So…You Can Longboard Dance?

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So...Thrill Magazine has come on board amongst a whole realm of sponsors in support of So… You Can Longboard Dance? World Cup 2018 event in Eindhoven on April 21/22nd. Bianca Kersten, the brains behind this incredible event, gives us an insight into the history, preparation and future focus of the event.



Thrill
: Tell us how it all kicked off?

Bianca: It started 6 years ago when the longboarders in Eindhoven wanted to go skating indoors because of the bad weather. Jan, the owner of the venue, Klokgebouw, once said I could do something there. We knew each other from when I managed another venue for the previous owner. So… I asked him if we could skate in one hall when it was empty and he said ‘yes’.

We invited more people from The Netherlands and then Belgian riders also came, so we thought it would be funny to organise a Holland vs Belgium contest – before we knew it, the whole world came!

Photo: Ben Donoghue

Yes, I am the main organiser. My background is in festival production and event organising so, for me, it was possible to make it into an event – and we had to! So many people were coming that we needed medical aid, a bar, a sound system and so on. The joke is that we never expected it to get this big 🙂

Maarten Frouws and his friends already organised ‘Dancing with the Stars’ and we thought it was funny to keep the tradition by naming it after a similar television show (and they were involved in organising this competition as well). That is how it got named ’So You Think You Can Longboard Dance?’ The second year we changed it into ‘So.. You Can Longboard Dance?’, less long and to avoid possible copyright issues.

Photo: Cecile Orlandi

Now to me, it’s still just a bunch of people skating together. There is no way to wrap your head around the fact that people actually take a plane from Korea to get there! I’m grateful they do, though … but it’s insane! I never planned SYCLD to get this big and I think this is maybe the key: SYCLD doesn’t have to be anything. There is no ulterior motive for organising it other than the love to have the whole world experiencing the enjoyment that you feel by getting your feet on a board and to inspire those who don’t know it – that is my personal goal! My greatest enjoyment is to see those smiles! People who get grabbed by the feeling of passion, stoke and belonging!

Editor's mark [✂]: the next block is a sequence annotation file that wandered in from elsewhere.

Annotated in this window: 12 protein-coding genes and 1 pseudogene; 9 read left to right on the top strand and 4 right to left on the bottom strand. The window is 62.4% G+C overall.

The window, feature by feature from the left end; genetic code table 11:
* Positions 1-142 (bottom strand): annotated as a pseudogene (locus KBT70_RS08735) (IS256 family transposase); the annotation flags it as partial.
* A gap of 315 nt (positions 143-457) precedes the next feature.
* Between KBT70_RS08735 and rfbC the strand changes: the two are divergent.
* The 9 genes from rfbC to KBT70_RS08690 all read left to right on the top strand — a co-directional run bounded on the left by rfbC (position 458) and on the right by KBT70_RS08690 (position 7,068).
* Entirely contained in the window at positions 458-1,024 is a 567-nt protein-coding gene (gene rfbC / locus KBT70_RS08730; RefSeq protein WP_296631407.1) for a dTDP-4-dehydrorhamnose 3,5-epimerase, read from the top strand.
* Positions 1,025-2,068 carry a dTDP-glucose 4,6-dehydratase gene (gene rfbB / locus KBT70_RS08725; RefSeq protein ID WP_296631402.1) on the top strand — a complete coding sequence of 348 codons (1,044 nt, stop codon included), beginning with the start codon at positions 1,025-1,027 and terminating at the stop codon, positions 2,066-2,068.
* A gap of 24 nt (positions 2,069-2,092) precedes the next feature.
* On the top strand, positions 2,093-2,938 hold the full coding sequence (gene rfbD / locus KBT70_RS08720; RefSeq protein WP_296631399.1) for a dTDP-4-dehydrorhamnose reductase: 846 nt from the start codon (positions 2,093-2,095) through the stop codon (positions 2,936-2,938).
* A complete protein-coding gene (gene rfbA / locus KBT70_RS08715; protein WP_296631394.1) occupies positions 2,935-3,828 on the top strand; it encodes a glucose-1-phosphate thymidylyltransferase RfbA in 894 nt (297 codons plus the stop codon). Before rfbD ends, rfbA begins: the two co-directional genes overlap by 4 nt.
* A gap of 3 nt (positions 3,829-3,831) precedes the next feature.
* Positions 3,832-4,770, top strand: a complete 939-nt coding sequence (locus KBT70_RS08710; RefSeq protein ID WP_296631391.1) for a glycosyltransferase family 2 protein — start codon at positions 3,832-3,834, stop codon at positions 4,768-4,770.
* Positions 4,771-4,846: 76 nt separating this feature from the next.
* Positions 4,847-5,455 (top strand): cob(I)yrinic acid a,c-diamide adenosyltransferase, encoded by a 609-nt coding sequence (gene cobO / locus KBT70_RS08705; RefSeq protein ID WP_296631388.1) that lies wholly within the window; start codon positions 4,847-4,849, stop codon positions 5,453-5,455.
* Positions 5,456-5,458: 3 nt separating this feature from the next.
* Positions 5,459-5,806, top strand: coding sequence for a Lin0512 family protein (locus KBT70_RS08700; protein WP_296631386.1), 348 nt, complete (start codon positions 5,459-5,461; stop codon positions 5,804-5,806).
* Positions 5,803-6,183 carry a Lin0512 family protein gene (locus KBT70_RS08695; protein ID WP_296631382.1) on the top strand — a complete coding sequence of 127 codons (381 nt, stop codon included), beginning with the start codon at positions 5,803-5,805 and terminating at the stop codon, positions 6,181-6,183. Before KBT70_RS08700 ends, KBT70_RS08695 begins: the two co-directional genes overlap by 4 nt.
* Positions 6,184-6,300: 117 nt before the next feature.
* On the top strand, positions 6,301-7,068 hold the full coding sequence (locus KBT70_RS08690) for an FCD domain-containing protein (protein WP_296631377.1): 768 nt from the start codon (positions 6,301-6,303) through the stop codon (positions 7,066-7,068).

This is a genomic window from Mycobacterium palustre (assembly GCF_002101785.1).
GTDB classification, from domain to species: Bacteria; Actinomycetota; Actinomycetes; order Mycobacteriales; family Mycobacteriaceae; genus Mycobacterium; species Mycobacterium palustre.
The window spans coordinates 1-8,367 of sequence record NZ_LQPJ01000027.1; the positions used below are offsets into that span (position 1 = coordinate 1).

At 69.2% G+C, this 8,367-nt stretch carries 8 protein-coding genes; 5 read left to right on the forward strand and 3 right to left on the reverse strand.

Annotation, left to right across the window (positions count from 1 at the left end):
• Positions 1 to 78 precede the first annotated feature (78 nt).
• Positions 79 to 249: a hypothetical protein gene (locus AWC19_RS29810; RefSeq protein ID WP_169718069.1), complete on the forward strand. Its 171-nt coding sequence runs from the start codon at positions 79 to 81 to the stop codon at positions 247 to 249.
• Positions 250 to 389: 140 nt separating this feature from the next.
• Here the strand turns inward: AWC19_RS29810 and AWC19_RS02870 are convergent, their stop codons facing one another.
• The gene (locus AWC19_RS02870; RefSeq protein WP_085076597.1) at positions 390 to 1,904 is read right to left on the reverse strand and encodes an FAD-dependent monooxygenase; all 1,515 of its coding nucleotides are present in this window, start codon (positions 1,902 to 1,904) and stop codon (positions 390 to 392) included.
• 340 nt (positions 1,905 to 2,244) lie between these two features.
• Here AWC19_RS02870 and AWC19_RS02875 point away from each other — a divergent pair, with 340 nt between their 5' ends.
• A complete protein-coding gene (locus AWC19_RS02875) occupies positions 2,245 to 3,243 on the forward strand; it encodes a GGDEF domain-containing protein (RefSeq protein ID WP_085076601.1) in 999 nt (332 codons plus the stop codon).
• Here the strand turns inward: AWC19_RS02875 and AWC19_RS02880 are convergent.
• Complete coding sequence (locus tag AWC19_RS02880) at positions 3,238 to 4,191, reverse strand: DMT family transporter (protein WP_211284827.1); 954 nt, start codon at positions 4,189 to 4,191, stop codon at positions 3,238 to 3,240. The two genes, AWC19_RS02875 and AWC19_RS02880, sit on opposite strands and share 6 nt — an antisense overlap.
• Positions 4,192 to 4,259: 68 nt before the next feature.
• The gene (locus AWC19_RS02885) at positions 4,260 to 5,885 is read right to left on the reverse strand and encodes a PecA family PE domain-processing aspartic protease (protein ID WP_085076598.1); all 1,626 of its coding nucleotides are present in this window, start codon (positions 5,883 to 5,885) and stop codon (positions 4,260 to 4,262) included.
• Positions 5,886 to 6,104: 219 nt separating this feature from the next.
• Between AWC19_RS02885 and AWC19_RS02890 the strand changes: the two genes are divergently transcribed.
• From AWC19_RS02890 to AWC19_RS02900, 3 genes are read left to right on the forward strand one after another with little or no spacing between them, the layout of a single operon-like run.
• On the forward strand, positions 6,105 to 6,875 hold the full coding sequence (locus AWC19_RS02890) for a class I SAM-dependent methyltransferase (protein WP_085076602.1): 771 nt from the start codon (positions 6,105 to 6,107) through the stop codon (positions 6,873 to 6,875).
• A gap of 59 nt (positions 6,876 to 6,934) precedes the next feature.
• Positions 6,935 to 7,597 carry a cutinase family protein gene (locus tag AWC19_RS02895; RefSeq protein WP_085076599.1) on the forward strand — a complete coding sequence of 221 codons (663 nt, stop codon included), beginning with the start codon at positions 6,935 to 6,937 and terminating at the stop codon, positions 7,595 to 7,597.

T: How do you handle the inevitable bureaucracy?

B: I have much experience in organising events so the organisational part is, for me, no rocket science. I ran a marketing agency in a ‘past life’ and am used to walking in ‘suit n high heels’, if you know what I mean 😉 I used to be involved in 150,000 visitor festivals. To me, this didn’t give me joy anymore because at some point it gets to be about money and politics.

Actually, this year for the first time, I’m confronted with people who think I could do SYCLD more commercially and more ’polished’ business-wise but, with SYCLD, it’s a conscious decision not to go this way. I enjoy having some things not set, to have only companies involved who have a heart for this, no matter how small. For me, this event should be a blessing to organise and I refuse to talk to people about square meters of banners at the event. I only want people walking around who want the best for everyone, for the whole scene. And so far it’s like that. No negative word ever! 🙂

Photo: Timber Boards

On the other hand, all that is there (even when it’s small or simple) should be done to perfection. If you do it, do it well or not at all. All who are involved do it because they love it. The support and the foundation for the event are huge. Combined with me having a project organising company within street culture and action sports, having time to organise it and the kick-ass venue, all of which we can use for almost nothing … that is a puzzle coming together, all the pieces have to fit and they do!